Defining Strong State Accountability Systems: How Can Better Standards Gain Greater Traction?

Rigorous standards and aligned assessments are vital tools for boosting education outcomes but they have little traction without strong accountability systems that attach consequences to performance. In this pilot study, Eileen Reed, Janie Scull, Gerilyn Slicker, and Amber Winkler lay out the essential features of such accountability systems, intended to add oomph to new common standards and aligned assessments. “Defining Strong State Accountability Systems” identifies six essential elements of effective systems:

  • Adoption of demanding, clear, and specific standards in all core content areas, and rigorous assessment of those standards;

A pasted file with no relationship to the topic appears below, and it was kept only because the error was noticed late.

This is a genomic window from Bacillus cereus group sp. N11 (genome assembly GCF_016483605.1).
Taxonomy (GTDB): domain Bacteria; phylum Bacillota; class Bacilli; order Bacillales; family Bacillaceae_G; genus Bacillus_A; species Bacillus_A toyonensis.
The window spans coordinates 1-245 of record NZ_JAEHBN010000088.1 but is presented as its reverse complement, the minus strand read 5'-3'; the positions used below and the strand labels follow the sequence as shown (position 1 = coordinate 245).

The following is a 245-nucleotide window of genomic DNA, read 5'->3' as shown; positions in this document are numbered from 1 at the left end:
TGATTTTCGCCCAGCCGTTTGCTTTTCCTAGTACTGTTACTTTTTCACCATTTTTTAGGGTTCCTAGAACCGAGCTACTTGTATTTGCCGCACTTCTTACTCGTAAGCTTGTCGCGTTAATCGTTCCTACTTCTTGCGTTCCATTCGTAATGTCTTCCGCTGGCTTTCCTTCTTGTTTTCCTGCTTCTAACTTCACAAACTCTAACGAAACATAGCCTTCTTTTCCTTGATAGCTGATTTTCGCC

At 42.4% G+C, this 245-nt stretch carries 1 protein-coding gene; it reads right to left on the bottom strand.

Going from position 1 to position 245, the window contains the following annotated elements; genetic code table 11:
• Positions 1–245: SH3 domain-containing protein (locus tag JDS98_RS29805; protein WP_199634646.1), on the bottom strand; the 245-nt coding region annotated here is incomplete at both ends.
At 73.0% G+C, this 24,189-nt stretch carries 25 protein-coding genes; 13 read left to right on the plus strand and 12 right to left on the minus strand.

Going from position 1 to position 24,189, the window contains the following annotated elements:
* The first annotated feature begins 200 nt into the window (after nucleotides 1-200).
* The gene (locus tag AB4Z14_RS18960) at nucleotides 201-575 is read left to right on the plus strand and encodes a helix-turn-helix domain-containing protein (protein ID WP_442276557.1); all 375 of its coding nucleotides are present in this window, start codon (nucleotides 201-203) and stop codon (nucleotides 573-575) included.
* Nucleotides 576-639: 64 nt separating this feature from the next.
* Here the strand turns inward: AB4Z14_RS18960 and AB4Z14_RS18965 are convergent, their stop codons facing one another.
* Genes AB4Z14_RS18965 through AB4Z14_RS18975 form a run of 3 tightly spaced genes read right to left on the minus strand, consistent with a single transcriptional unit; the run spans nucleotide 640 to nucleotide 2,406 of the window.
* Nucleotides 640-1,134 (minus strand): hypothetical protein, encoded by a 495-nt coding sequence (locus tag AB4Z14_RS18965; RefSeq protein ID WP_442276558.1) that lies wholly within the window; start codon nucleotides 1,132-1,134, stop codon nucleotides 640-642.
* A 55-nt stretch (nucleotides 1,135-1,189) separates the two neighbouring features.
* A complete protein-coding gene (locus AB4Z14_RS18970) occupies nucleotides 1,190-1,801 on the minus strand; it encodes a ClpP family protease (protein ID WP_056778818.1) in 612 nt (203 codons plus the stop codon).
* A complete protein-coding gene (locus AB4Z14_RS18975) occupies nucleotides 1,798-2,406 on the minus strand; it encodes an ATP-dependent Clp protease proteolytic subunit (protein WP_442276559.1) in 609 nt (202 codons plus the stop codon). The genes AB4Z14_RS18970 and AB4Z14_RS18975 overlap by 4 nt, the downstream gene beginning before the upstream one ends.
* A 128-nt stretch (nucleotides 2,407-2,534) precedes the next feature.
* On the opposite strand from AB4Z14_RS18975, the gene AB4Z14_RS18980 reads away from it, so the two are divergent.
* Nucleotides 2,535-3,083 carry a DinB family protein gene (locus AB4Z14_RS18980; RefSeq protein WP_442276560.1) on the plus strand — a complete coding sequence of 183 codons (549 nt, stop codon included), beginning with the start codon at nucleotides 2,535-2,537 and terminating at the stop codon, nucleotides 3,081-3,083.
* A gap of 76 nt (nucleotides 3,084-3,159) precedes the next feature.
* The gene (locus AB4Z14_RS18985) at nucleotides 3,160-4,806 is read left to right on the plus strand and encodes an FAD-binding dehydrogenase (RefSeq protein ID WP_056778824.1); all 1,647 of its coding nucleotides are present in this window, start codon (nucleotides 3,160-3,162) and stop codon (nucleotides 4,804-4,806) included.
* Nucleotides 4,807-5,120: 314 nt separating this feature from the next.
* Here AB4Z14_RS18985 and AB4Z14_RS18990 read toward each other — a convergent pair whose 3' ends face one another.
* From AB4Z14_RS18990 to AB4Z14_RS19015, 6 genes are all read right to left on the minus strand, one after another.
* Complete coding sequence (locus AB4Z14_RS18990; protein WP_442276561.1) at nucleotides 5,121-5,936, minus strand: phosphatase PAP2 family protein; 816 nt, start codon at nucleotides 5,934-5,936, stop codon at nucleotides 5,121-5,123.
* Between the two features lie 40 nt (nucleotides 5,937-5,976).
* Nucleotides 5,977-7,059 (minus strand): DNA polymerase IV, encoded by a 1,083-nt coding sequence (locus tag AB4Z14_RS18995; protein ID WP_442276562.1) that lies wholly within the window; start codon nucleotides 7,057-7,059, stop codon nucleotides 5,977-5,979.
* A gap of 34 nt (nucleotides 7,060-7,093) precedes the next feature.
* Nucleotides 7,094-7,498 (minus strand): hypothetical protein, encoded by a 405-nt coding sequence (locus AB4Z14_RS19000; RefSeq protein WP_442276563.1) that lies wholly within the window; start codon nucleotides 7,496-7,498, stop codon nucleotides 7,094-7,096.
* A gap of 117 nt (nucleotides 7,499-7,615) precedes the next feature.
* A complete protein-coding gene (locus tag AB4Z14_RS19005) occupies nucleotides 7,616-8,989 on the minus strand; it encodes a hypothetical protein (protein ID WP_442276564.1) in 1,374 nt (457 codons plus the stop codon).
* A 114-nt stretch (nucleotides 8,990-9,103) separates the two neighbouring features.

• Reporting of accessible and actionable data to all stakeholders, including summative outcome data and other formative data to drive continuous improvement;
  • Annual determinations and designations for each school and district that meaningfully differentiate their performance;
  • A system of rewards and consequences to drive improvement at the school and district levels;
  • A system of rewards and consequences to drive improvement at the individual student level; and
  • A system of rewards and consequences to drive improvement at the individual teacher and administrator level.
     

What distinguishes the report from previous work on this subject is that it insists that individuals—both students and adults—must be held accountable along with institutions. These elements were developed from in-depth analyses of the strengths and weaknesses of seven states’ accountability systems and provide a framework for Fordham’s future analyses of state accountability systems during the early years of Common Core's implementation. Download the study to learn more.